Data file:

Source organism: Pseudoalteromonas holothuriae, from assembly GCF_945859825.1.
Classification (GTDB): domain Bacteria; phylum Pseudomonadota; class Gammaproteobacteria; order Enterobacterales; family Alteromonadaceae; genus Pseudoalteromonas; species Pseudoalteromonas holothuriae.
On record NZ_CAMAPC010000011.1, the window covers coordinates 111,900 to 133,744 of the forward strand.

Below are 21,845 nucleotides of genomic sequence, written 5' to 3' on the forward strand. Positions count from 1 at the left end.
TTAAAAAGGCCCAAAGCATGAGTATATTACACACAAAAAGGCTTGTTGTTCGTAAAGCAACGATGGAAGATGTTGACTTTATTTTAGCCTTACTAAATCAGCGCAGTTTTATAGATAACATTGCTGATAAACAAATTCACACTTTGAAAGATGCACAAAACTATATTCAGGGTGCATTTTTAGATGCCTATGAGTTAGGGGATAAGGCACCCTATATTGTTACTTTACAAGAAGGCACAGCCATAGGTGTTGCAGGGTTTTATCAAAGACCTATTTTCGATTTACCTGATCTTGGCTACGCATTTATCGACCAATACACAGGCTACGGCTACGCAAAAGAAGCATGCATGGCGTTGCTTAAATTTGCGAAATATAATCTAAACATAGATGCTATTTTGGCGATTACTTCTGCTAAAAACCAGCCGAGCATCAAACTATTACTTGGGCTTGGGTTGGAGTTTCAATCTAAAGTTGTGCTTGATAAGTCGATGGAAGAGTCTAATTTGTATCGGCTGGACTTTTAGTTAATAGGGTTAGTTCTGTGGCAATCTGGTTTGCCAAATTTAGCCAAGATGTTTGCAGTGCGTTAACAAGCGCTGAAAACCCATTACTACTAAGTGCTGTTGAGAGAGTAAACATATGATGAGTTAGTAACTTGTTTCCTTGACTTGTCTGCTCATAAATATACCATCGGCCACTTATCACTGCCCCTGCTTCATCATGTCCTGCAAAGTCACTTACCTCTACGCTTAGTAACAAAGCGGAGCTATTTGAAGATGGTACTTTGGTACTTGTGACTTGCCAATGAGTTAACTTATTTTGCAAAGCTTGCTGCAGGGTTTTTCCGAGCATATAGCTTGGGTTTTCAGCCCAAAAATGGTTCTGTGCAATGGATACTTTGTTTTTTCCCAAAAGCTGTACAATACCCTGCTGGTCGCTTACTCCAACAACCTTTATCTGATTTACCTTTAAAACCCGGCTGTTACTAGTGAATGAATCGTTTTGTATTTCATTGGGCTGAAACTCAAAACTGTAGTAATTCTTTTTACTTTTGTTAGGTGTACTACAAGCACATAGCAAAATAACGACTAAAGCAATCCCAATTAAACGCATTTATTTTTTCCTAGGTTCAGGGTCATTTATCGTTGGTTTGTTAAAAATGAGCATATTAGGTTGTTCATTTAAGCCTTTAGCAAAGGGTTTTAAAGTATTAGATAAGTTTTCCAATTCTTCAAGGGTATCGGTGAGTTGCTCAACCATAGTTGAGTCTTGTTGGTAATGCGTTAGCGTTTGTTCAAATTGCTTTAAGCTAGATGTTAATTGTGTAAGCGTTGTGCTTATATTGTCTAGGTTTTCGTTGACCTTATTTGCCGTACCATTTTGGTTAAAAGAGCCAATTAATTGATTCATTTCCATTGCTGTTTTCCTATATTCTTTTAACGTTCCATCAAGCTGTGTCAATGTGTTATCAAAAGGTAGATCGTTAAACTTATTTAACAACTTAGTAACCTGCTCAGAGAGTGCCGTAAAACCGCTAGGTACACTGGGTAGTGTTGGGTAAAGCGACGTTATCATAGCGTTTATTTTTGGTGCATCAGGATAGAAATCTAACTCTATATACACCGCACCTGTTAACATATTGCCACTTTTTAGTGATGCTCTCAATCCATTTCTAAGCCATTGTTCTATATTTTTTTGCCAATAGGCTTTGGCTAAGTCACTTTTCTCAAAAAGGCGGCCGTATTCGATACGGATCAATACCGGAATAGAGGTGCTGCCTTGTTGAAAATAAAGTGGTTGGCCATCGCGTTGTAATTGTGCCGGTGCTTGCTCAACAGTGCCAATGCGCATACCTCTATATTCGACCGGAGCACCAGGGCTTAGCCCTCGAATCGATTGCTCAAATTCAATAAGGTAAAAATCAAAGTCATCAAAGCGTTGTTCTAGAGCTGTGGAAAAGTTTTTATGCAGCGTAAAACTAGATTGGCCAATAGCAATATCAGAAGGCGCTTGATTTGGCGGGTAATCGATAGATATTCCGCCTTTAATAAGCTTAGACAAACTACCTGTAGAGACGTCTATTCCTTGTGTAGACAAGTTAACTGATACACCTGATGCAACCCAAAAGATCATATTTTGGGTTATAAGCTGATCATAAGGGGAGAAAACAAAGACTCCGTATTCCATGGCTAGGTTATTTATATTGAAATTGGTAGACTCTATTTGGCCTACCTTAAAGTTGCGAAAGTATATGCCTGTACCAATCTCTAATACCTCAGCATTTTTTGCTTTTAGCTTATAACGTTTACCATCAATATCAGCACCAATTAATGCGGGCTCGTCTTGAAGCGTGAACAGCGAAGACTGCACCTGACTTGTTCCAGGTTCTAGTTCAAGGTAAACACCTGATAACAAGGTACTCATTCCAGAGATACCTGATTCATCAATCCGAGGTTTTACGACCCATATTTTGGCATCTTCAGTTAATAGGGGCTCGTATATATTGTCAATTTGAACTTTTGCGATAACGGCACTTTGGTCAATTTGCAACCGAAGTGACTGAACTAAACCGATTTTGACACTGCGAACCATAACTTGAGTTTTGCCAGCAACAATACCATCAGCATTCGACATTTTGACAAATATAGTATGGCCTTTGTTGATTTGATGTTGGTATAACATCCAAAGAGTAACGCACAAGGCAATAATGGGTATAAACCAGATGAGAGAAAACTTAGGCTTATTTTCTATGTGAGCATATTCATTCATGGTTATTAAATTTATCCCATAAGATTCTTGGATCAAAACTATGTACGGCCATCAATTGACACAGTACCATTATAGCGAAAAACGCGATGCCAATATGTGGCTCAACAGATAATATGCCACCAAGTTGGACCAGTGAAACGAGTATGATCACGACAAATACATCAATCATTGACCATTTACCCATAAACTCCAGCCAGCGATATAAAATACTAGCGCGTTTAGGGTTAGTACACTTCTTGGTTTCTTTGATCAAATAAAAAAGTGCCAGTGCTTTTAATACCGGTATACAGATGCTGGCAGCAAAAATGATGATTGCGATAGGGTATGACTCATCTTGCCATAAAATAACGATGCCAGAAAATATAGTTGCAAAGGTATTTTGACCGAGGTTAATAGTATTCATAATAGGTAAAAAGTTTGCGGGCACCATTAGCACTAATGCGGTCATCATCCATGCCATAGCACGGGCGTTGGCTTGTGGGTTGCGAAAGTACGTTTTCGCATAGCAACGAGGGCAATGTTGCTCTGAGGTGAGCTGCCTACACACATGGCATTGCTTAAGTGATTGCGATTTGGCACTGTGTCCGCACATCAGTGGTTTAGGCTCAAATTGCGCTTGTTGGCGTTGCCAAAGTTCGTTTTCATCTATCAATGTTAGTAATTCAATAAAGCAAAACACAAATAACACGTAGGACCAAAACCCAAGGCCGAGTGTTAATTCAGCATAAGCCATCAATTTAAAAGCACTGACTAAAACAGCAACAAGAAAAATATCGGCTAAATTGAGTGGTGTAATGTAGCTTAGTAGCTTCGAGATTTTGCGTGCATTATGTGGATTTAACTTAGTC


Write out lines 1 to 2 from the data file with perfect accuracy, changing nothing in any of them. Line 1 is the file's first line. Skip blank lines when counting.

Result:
Source organism: Pseudoalteromonas holothuriae, from assembly GCF_945859825.1.
Classification (GTDB): domain Bacteria; phylum Pseudomonadota; class Gammaproteobacteria; order Enterobacterales; family Alteromonadaceae; genus Pseudoalteromonas; species Pseudoalteromonas holothuriae.